Posts Tagged ‘State Lands Series’

Wednesday, August 7, 2013

APA Welcoming New Members, Deliberating On New Lands

APA LogoThe Adirondack Park Agency (APA) will hold its regularly scheduled monthly meeting at its Headquarters in Ray Brook on Thursday, August 8 and Friday August 9, 2013. At the top of its agenda will be deliberations on the classification of newly acquired state lands. These new Forest Preserve lands are located in the Towns of Minerva and Newcomb, in Essex County, and Indian Lake, Hamilton County, including the Essex Chain Lakes, Indian River and OK Slip Falls parcels. The meeting will be webcast live (streaming details and the full agenda are below).

The APA will also welcome two new Board members. In June, the New York State Senate confirmed Governor Andrew M. Cuomo’s nominations of Karen Feldman and Daniel Wilt. The Senate also re-confirmed the Governor’s nomination of Leilani Crafts Ulrich to serve as Chairwoman of the Adirondack Park Agency. Leilani Crafts Ulrich was the first woman to serve as Chair of the Adirondack Park Agency when Governor Cuomo nominated her for this distinction in November 2011. » Continue Reading.


Wednesday, July 10, 2013

Conservation Council: Classify Essex Chain Wild Forest

Essex ChainThe New York State Conservation Council contends that designating the Essex Chain Lakes a Wilderness Area would hurt the local economy and violate the Adirondack Park State Land Master Plan.

In a letter to the Adirondack Park Agency, the council calls for designating the Essex Chain a Wild Forest Area, a less-restrictive classification. Motorized use is permitted in Wild Forest Areas but not in Wilderness Areas.

The council, which represents hunters and anglers, argues that the 17,320-acre Essex Chain Lakes Tract does not meet the definition of Wilderness in the State Land Master Plan. The organization points out that the land has been logged extensively and contains more than forty miles of gravel roads. » Continue Reading.


Monday, July 8, 2013

Ex-APA Commissioner Favors Canoe Area For Essex Chain

Essex ChainThe hearings on the classification of the former Finch, Pruyn lands are finished, but the public can submit written comments to the Adirondack Park Agency through July 19.

In one such comment, a former APA board member recommends classifying the Essex Chain Lakes a Canoe Area.

Rick Hoffman, who served on the board as a representative of the New York State Department of State from 1998 to 2008, argues that a Canoe classification would be as protective of the natural resources as a Wilderness classification and would stimulate paddling tourism. » Continue Reading.


Monday, July 8, 2013

Understanding NYS Tax Payments On State Lands

Historic Forest Preserve LandsThe idea that the State of New York does not pay taxes on state lands is an enduring myth in the Adirondack Park. At the June-July 2013 APA Forest Preserve classification hearings some speakers erroneously made this charge. Different state laws require property tax payments by the state for both Forest Preserve and conservation easements. The NYS Real Property Tax Law defines most categories of state tax payments.

The State of New York pays local property taxes on Forest Preserve lands it owns just like any other taxpayer. In 2011, it was estimated that combined town, county, school and special district taxes topped $75 million from the state for over 3.4 million acres of Forest Preserve and conservation easement lands in the Adirondack Park. Here is information from NYS Real Property Services organized by town-level data and county-level data. » Continue Reading.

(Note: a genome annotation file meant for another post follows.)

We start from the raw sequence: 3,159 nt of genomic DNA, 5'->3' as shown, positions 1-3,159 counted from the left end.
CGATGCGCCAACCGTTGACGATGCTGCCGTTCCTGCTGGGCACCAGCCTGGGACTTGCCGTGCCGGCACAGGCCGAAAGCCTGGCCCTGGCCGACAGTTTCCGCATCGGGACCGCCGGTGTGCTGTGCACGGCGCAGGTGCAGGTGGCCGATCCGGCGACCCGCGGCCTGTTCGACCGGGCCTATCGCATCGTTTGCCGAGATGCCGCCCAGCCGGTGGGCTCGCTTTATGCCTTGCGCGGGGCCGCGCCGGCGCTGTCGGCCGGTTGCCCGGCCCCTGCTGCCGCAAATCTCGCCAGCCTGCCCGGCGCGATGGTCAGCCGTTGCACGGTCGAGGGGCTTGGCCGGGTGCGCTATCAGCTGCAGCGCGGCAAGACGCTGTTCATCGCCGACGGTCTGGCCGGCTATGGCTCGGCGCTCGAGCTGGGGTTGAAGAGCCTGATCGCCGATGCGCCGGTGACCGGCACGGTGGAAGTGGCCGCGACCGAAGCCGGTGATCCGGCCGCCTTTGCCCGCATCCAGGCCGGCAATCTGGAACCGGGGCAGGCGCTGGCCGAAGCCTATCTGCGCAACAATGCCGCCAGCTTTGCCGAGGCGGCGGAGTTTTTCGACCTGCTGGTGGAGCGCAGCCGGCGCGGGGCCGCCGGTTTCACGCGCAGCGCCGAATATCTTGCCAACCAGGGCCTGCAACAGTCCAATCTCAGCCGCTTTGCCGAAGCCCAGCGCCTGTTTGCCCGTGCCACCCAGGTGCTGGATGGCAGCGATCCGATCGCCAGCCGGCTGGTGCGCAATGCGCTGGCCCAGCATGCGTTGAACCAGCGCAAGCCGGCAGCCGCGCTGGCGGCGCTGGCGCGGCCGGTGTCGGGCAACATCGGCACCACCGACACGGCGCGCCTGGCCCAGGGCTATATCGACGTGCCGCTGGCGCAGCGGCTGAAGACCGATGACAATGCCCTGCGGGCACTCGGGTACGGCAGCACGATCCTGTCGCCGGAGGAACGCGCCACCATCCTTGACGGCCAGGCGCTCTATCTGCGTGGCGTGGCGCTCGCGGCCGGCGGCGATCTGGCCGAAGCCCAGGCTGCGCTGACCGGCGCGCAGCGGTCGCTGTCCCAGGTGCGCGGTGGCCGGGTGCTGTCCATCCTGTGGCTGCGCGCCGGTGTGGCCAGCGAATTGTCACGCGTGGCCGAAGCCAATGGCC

Monday, June 10, 2013

Options For New State Lands: Wild Forest

Essex ChainSo far, we have looked at proposals to designate most of the former Finch, Pruyn lands Wilderness, Primitive, or Canoe. In the last article in our series, we examine two proposals to classify most of the lands Wild Forest—the least restrictive of the four classifications.

Altogether, the Adirondack Park Agency has put together seven options for the management and use of 21,200 acres of former Finch, Pruyn lands that the state purchased from the Nature Conservancy. The options will be discussed at a series of public hearings. The first will be this Wednesday at 6 p.m. at the APA office in Ray Brook. The last hearing will be July 2. The APA board could vote on a final proposal as early as August.

In each article in the Adirondack Almanack series, we examine one proposal or two related proposals. We include the APA map or maps showing the classification of the lands under the proposal in question. » Continue Reading.


Monday, June 3, 2013

Options For New State Lands: Canoe Area

Essex ChainIn the first two articles of this series, we looked at proposals to classify the former Finch, Pruyn lands Wilderness or Primitive. This week we look at two proposals for creating the Park’s second Canoe Area.

Altogether, the Adirondack Park Agency has put together seven options for the management and use of 22,500 acres of former Finch, Pruyn lands that the state purchased from the Nature Conservancy. The options will be discussed at a series of public hearings from June 12 to July 2. The APA board could vote on a final proposal as early as August.

The four articles in this Adirondack Almanack series endeavor to explain these options. In each, we examine one proposal or two related proposals. The text is accompanied by the APA map or maps showing the classification of the lands under the proposal in question. » Continue Reading.


Monday, May 27, 2013

Options For New State Lands: Primitive

Essex ChainThe state’s acquisition of 22,500 acres of former Finch, Pruyn lands from the Adirondack Nature Conservancy raises important questions about how these lands will be used and managed. The Adirondack Park Agency has submitted seven management proposals that will be discussed at public hearings starting June 12. The APA board could vote on a final proposal as early as August.

Adirondack Almanack has prepared a series of four articles to explain these proposals. In each article, we look at one proposal or two related proposals. The text will be accompanied by the APA map or maps showing the classification of the lands under the proposal in question. The maps will be the starting point for the discussion.